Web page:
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Whats Streaming: LUCIFER: The devil takes a vacation

What would happen if the devil got tired of damning souls in the fiery pits of hell? According to Neil Gaiman (the creator of the work on which the series is based), the answer is simple. Go to Los Angeles and take a permanent vacation. This is the premise of the former FOX hit “Lucifer.”

After three seasons, “Lucifer” was canceled last year to the disappointment of many fans. What made matters worse was the way in which writers ended the show, with a confusing re-set to the storyline directly after the pinnacle moment that drove the entire series. So many questions were left unanswered that FOX must have been overwhelmed with angry reaction.

Actor Tom Ellis plays the central role with a devilish charm. While the devil sets up shop in his personal nightclub, he goes about the city by day solving murders with Detective Chloe (played by Lauren German), who is immune to his charms. The why is for you to find out if you haven’t seen the series. For those not immune to Lucifer’s charms, they feel compelled to tell him their greatest desires and not always with the intended results.

Based on a character from the critically acclaimed DC comic book series “The Sandman,” the historical devil becomes a sympathetic character. As Lucifer himself puts it: “I invented daddy issues.” Ellis’ flair for witty retorts and the voice of an angel (no pun intended — or is it?) makes for entertaining moments in the series. Viewers often find themselves wooed by Ellis as he plays piano and sings.

Making his way from one murder case to another, he pines for the detective’s affections and puzzles as to his lack of influence over her. The devil’s time on Earth certainly has an impact on him as he tries to calm his own inner demons by going to a therapist. Yeah, it’s that kind of goofy.

The soundtrack to the show is reminiscent of USA’s “Psych,” with a modern pop/rock music backdrop, as is the humor (minus the constant ’80s references). The special effects are light (primarily when wings are involved or when the devil shows his true face), which gives the actors a chance to shine with emotions that make the series so endearing.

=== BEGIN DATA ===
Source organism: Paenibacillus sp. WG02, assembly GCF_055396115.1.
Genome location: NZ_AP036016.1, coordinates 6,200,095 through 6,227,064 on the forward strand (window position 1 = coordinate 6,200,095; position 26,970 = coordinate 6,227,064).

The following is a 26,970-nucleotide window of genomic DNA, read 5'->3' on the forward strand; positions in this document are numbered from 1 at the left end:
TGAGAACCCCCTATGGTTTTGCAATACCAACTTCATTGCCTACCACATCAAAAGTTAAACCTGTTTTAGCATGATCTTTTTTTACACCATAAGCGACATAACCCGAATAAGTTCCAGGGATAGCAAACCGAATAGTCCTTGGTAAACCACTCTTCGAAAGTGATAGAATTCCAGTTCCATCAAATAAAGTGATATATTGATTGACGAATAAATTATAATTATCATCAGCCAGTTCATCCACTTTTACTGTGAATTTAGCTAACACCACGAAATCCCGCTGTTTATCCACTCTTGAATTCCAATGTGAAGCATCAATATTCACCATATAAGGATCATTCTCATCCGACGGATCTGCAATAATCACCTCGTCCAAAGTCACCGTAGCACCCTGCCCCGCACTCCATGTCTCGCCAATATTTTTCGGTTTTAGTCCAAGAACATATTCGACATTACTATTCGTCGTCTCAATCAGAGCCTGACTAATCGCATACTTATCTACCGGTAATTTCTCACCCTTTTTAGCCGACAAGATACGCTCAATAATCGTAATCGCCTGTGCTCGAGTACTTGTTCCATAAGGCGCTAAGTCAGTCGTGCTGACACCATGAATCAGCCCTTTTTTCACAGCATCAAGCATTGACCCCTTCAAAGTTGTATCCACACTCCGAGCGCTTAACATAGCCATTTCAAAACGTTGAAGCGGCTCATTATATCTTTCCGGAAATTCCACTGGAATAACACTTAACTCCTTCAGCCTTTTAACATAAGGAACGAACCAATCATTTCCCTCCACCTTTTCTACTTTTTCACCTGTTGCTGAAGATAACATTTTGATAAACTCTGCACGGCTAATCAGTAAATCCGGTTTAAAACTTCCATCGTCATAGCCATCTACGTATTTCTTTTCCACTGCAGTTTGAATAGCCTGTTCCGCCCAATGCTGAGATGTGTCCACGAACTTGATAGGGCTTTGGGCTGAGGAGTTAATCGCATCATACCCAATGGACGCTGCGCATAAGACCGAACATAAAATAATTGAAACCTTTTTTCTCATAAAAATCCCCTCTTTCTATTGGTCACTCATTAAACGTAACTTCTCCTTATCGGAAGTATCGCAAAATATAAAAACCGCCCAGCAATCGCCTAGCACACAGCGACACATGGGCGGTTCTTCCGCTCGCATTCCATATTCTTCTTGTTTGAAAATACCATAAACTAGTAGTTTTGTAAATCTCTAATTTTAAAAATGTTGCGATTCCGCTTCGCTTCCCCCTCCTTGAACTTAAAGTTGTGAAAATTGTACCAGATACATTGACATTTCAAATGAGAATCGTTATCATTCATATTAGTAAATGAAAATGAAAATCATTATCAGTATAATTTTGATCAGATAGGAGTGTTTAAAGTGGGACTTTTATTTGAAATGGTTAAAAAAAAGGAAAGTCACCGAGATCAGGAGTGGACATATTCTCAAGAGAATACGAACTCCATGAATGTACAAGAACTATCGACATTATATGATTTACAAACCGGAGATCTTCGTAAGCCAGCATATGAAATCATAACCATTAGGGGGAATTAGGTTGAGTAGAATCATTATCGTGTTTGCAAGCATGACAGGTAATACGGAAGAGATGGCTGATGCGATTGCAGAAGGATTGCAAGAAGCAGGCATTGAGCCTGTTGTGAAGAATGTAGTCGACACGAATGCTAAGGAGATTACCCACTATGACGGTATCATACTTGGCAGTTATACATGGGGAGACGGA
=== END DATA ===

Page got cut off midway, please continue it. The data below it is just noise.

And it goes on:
When the end of the show was announced, the world seemed to need a bit more sympathy for the devil, and the devil got it. Netflix recently acquired the show and gave us 10 more episodes with the potential for more. The biggest bonus was the complete disregard for the last show of the last season. Originally that last episode was written as the first of the next season. But because the show was canceled, FOX determined, by executive wisdom, to add the new episode as the last of the series, causing quite the stir.

When Netflix picked up the series, the writers listened to the fans and explored the aftermath of Detective Cloe learning the truth that Lucifer is indeed the devil and the tense relationship issues that follow. Detective Chloe probably will need that therapist more than Lucifer now.

What’s more, the special effects for “Lucifer” seem to have an expanded budget that gives it a more sinister and polished appeal. The show is surprisingly charming while exploring the biblical back stories, adding a bit to the mythology to keep the show fresh. Even the mother of the devil (who actually comes off as more evil than the devil himself until you find sympathy for her, too) makes a compelling character. You will find yourself chuckling when Lucifer quips “Dad damn it” from time to time.

So, the devil took a vacation to Los Angeles, stirred up some trouble, fell in love, got canceled, took another vacation and was resurrected by Netflix for yet another vacation of murder solving. The question is: Will you take a vacation with the devil, too?

To reach Brian Fitz-Gerald email him at bfitz-gerald@rosebudmedia.com.

Tom Ellis and Rachael Harris in the "Manly Whatnots" episode of "Lucifer" (Michael Courtney/FOX)
Lauren German and Tom Ellis in the "Lucifer, Stay. Good Devil" episode of "Lucifer" (CR: Bettina Strauss/FOX)